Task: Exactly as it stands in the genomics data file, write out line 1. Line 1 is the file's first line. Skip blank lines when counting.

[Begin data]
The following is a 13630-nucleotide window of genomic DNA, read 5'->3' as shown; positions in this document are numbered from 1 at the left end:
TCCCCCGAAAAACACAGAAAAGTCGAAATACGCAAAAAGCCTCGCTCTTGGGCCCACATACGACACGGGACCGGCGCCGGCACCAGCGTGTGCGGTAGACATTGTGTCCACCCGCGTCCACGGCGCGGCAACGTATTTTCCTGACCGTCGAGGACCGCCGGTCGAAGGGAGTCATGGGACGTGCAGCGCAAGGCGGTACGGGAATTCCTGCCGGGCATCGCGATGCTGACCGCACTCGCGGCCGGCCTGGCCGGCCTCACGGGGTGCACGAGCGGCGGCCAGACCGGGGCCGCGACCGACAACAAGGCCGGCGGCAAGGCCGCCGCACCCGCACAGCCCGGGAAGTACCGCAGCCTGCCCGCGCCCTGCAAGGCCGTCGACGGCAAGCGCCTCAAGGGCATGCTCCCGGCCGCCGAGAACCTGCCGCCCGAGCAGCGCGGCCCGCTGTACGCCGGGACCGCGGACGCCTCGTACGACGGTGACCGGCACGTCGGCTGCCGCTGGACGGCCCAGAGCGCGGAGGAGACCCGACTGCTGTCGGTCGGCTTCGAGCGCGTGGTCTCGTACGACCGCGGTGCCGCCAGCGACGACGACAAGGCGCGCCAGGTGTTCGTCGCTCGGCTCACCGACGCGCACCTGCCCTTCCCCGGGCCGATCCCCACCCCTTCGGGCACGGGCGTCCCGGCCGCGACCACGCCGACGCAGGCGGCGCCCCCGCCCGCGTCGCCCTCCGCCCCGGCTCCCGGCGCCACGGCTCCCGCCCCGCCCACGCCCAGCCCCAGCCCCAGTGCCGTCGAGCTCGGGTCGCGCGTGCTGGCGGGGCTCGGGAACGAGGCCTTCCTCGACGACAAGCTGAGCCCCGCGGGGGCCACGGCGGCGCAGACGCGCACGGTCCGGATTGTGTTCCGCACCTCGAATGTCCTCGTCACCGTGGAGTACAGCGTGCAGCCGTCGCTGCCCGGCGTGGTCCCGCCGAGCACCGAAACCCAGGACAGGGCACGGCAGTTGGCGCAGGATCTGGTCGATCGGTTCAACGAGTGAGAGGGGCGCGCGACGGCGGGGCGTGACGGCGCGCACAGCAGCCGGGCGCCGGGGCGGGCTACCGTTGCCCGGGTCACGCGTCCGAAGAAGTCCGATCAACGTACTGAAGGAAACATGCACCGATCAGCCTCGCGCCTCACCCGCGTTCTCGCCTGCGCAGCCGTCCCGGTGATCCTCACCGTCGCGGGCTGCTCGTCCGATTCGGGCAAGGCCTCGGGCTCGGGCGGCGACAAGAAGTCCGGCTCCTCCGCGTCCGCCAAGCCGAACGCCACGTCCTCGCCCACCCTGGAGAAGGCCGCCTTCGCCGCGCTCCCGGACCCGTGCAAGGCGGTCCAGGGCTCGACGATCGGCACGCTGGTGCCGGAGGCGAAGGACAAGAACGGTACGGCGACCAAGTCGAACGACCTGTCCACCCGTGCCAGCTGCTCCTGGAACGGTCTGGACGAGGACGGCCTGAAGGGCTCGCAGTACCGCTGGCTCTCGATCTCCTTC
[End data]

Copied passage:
The following is a 13630-nucleotide window of genomic DNA, read 5'->3' as shown; positions in this document are numbered from 1 at the left end: